Monthly Archives: March 2011

Rome is the project from uber producer Danger Mouse and italian composer Daniele Luppi that features contributions from Norah Jones and one of the best guitar players in the world who also seems to work with everyone, an uber guitar player/ producer/ label owner: Mr. Jack White.

Be on the lookout for this album on May 17th.

“Two Against One” feat Jack White – Danger Mouse & Daniele Luppi

“Black” feat Norah Jones – Danger Mouse & Daniele Luppi


Broken Bells consists of the merger between Danger Mouse and James Mercer. Together they released one of the best albums in 2010 and have now recently released a new EP entitled Merying Fields, in this EP we find this rock ballad Heartless Empire which sounds very different than their debut album but without loosing their edge that stood out from all 2010 releases.

Check out the video for this song on this link here, or listen to it below:

Her Tears Taste Like Pears, an album that contains some of the best tracks that have been released this year so far. Dorian Concept is pretty much on the same vein as Flying Lotus, although if you listen closely, it sounds more melodic, less chaotic, more structured, less ambitious and with a future-lounge overall feel to it. Now throw some dub-step into the mix, enrich with cosmic dust and layers of overlapped rhythms and synths and you’ve got this wonderful EP. Directly from Vienna, this is the newest material by young jazz/funk/hip-hop producer Dorian Concept (aka Oliver Thomas). Enjoy!

Sun is up, the grass is greener and the flowers are blooming again, spring is here and so is the perfect time to go and spend a wonderful time in the garden, park, terrace, or what ever you like to enjoy a nice and fresh mint lemonade and music that is just as sweet! So why don’t we organize a picnic this weekend to enjoy the best of companies with good music and this blessed good weather?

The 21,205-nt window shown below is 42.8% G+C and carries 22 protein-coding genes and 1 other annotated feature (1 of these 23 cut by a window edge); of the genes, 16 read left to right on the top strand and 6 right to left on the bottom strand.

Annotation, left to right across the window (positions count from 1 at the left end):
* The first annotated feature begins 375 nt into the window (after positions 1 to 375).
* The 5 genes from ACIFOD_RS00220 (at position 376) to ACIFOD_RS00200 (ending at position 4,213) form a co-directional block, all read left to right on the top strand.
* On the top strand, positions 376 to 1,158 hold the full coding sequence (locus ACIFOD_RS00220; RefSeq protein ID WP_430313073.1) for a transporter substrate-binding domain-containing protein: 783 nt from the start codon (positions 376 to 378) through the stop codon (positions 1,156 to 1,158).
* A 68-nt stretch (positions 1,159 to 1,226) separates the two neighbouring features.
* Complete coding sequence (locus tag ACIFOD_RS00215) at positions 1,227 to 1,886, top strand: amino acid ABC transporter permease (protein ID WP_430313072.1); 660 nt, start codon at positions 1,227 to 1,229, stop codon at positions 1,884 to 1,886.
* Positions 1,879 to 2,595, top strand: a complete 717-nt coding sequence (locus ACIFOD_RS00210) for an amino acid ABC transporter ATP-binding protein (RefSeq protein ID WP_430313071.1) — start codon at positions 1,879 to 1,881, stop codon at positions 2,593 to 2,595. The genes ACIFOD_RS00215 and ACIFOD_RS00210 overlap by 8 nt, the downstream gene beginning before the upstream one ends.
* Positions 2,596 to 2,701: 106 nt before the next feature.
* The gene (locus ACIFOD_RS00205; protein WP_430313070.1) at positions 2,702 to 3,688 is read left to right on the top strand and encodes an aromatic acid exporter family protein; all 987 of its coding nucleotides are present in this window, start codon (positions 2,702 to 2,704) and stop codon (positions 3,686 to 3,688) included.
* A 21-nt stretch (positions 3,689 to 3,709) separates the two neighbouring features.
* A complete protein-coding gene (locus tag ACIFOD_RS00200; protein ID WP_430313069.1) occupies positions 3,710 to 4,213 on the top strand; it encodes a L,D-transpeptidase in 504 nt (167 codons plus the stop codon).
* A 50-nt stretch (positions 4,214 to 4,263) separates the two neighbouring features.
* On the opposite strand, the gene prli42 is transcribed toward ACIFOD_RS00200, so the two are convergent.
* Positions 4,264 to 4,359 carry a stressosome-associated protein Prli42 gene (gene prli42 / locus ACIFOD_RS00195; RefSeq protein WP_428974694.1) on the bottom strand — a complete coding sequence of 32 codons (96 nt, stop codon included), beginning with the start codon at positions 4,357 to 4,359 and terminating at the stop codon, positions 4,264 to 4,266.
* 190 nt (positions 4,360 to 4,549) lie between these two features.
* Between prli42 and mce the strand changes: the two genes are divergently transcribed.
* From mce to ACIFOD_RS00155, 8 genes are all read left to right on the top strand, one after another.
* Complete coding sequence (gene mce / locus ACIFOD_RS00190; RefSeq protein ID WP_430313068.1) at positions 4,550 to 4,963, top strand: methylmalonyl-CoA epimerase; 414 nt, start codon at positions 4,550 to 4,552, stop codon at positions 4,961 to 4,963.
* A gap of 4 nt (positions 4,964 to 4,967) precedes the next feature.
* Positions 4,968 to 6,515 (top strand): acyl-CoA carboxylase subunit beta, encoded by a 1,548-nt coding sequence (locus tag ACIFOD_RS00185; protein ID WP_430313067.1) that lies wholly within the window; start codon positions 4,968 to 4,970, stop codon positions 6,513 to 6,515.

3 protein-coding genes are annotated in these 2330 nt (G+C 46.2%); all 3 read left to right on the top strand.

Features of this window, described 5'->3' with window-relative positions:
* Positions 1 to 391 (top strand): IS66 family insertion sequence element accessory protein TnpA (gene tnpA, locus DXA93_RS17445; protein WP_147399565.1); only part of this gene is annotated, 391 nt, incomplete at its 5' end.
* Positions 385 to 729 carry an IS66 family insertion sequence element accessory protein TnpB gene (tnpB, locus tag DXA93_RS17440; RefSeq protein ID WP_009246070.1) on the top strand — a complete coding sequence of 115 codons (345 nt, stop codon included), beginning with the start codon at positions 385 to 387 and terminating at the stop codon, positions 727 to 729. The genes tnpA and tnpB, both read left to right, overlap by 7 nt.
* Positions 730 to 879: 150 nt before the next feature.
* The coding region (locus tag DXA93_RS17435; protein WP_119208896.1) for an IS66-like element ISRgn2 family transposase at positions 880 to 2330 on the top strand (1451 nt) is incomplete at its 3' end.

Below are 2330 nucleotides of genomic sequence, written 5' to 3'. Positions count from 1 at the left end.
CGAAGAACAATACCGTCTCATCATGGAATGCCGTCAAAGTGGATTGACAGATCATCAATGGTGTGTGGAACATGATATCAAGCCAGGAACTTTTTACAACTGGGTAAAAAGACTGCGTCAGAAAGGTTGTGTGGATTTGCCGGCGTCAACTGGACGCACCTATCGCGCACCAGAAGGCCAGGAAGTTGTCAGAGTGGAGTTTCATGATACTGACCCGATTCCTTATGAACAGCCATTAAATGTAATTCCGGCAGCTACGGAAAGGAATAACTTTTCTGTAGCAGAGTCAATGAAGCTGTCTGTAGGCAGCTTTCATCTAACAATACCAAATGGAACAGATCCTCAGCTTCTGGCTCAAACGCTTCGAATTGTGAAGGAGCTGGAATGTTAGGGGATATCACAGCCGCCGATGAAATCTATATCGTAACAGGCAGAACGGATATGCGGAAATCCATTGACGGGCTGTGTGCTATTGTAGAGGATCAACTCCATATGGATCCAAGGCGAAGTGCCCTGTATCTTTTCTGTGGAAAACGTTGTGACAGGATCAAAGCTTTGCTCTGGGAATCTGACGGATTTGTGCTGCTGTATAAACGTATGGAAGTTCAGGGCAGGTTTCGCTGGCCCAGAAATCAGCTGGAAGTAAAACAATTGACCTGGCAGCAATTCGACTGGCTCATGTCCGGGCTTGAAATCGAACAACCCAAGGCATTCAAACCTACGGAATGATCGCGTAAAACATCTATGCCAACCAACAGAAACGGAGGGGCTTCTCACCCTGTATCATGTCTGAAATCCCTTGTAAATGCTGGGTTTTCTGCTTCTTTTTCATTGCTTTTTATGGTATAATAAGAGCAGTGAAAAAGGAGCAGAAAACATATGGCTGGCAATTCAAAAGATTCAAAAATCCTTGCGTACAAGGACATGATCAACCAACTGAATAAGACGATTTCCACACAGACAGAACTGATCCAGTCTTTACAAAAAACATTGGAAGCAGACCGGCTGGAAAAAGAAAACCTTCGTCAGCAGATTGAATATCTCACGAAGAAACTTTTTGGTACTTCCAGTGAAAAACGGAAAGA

It may be 7 years since the eclectic harpist Joanna Newsom debuted in the music market, but with a collection of  critically praised unconventional songs that reminisce Shakespearean times and a unique untrainable high-pitched voice, Joanna Newsom has slowly paved her way in as an artist, the world would be boring if she didn’t exist.

She first delighted the audience with her debut album “The Milk-Eyed Mender” which delivered magnificent songs as the childish “Peach, Plum, Pear“, the metaphoric “Bridges and Balloons“, the melancholic “This Side of Blue“,  the love inspired”Clam, Crab, Cockle, Cowrie” and the story-telling “The Sprout and the Bean”, but it was not until  2006  with the amusingly tragic “Ys”  standing as an ambitious and polarizing album, with only 5 tracks long to and her most critically acclaimed album to date that she managed to bring the desired spotlight to her name.

Then in 2010 came  “Have One on Me” a sharp-edged triple album that continued to highlight Newsom’s extraordinary ability to play the harp strings and writing skills with expansive, dense and sometimes tracks that show nothing but pure simplicity.

Sure, her voice after a few spins might make you grow weary and make want to hear a death metal album or with the feeling that your listening to an alternate version of the chipmunk’s voice; but her uniqueness is protected by the ability to create near to perfect songs, with child-like titles that contain nothing but extraordinary stories behind them and possibly an enjoyable different way to listen to buzz worthy music.

Highly suggested to give a spin:

Long time friends that met on Theatre School in New York, signed to Arts & Crafts (BSC, Timber Timbre, Chikita Violenta, Young Galaxy….) recently released their third full-length album. We had the opportunity of interviewing Torquil Campbell from Memphis and here is our chat:

First off, why don’t you tell us a little bit about you? How’d you meet?

We met at theatre school in New York. Chris walked up to me on the first day and said “you’re a great actor”. I immediately liked him… 🙂 We started hanging out and me and Chris and Chris Seligman who I’m in Stars with and Jimmy Shaw who’s in Metric all started making music together. And that was the first band we were all in. We were called Paris Smith, after a prefab sprout song…we were…umm..ok…

Torquil, how do you balance your time between playing with Stars, Memphis, Broken Social Scene and Dead Child Star? Do you ever have time for yourself?